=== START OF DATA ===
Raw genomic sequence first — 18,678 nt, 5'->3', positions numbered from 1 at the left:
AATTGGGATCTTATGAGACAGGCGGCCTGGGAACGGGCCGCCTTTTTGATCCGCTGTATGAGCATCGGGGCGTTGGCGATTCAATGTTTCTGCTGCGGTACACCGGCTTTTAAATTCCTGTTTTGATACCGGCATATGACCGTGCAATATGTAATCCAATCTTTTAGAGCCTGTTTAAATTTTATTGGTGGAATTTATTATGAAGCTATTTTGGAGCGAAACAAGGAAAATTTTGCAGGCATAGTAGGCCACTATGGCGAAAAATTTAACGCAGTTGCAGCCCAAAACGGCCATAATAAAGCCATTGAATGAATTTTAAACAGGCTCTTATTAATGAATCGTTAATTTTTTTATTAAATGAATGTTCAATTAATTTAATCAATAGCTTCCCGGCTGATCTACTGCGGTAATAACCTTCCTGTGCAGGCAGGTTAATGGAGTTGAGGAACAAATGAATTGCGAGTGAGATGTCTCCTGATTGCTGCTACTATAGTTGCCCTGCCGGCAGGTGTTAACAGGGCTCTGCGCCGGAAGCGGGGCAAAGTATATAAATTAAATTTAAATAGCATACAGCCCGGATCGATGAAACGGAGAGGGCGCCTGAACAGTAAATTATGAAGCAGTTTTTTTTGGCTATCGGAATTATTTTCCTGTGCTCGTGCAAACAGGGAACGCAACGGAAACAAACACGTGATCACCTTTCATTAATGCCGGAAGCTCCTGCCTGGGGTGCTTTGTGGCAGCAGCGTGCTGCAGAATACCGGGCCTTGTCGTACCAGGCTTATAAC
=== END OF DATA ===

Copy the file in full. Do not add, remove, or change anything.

Raw genomic sequence first — 18,678 nt, 5'->3', positions numbered from 1 at the left:
AATTGGGATCTTATGAGACAGGCGGCCTGGGAACGGGCCGCCTTTTTGATCCGCTGTATGAGCATCGGGGCGTTGGCGATTCAATGTTTCTGCTGCGGTACACCGGCTTTTAAATTCCTGTTTTGATACCGGCATATGACCGTGCAATATGTAATCCAATCTTTTAGAGCCTGTTTAAATTTTATTGGTGGAATTTATTATGAAGCTATTTTGGAGCGAAACAAGGAAAATTTTGCAGGCATAGTAGGCCACTATGGCGAAAAATTTAACGCAGTTGCAGCCCAAAACGGCCATAATAAAGCCATTGAATGAATTTTAAACAGGCTCTTATTAATGAATCGTTAATTTTTTTATTAAATGAATGTTCAATTAATTTAATCAATAGCTTCCCGGCTGATCTACTGCGGTAATAACCTTCCTGTGCAGGCAGGTTAATGGAGTTGAGGAACAAATGAATTGCGAGTGAGATGTCTCCTGATTGCTGCTACTATAGTTGCCCTGCCGGCAGGTGTTAACAGGGCTCTGCGCCGGAAGCGGGGCAAAGTATATAAATTAAATTTAAATAGCATACAGCCCGGATCGATGAAACGGAGAGGGCGCCTGAACAGTAAATTATGAAGCAGTTTTTTTTGGCTATCGGAATTATTTTCCTGTGCTCGTGCAAACAGGGAACGCAACGGAAACAAACACGTGATCACCTTTCATTAATGCCGGAAGCTCCTGCCTGGGGTGCTTTGTGGCAGCAGCGTGCTGCAGAATACCGGGCCTTGTCGTACCAGGCTTATAAC